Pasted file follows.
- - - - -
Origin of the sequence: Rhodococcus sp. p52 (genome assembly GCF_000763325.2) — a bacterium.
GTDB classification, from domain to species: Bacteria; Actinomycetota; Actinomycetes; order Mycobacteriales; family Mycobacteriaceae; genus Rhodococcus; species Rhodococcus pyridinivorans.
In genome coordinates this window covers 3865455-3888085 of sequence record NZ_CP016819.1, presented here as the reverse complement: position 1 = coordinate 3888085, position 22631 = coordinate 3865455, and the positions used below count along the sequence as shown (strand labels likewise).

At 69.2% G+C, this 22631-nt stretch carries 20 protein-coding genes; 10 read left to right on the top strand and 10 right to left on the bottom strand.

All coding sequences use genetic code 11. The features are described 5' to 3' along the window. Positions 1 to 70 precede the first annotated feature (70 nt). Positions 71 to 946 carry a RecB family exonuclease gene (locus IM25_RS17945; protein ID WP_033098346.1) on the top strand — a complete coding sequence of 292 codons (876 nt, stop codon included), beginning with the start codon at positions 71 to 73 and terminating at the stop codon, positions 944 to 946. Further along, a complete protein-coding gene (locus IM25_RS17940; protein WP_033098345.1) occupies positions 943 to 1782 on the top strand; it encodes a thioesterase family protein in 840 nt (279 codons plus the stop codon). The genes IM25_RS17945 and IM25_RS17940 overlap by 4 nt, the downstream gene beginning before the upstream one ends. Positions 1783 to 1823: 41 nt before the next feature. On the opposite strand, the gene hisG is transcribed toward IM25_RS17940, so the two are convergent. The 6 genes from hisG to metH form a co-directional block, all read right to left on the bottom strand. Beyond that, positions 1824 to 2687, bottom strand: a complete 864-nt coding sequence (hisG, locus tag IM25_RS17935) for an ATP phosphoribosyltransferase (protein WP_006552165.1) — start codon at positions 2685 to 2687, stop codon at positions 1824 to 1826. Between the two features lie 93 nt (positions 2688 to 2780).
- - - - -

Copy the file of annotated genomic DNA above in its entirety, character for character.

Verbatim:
Origin of the sequence: Rhodococcus sp. p52 (genome assembly GCF_000763325.2) — a bacterium.
GTDB classification, from domain to species: Bacteria; Actinomycetota; Actinomycetes; order Mycobacteriales; family Mycobacteriaceae; genus Rhodococcus; species Rhodococcus pyridinivorans.
In genome coordinates this window covers 3865455-3888085 of sequence record NZ_CP016819.1, presented here as the reverse complement: position 1 = coordinate 3888085, position 22631 = coordinate 3865455, and the positions used below count along the sequence as shown (strand labels likewise).

At 69.2% G+C, this 22631-nt stretch carries 20 protein-coding genes; 10 read left to right on the top strand and 10 right to left on the bottom strand.

All coding sequences use genetic code 11. The features are described 5' to 3' along the window. Positions 1 to 70 precede the first annotated feature (70 nt). Positions 71 to 946 carry a RecB family exonuclease gene (locus IM25_RS17945; protein ID WP_033098346.1) on the top strand — a complete coding sequence of 292 codons (876 nt, stop codon included), beginning with the start codon at positions 71 to 73 and terminating at the stop codon, positions 944 to 946. Further along, a complete protein-coding gene (locus IM25_RS17940; protein WP_033098345.1) occupies positions 943 to 1782 on the top strand; it encodes a thioesterase family protein in 840 nt (279 codons plus the stop codon). The genes IM25_RS17945 and IM25_RS17940 overlap by 4 nt, the downstream gene beginning before the upstream one ends. Positions 1783 to 1823: 41 nt before the next feature. On the opposite strand, the gene hisG is transcribed toward IM25_RS17940, so the two are convergent. The 6 genes from hisG to metH form a co-directional block, all read right to left on the bottom strand. Beyond that, positions 1824 to 2687, bottom strand: a complete 864-nt coding sequence (hisG, locus tag IM25_RS17935) for an ATP phosphoribosyltransferase (protein WP_006552165.1) — start codon at positions 2685 to 2687, stop codon at positions 1824 to 1826. Between the two features lie 93 nt (positions 2688 to 2780).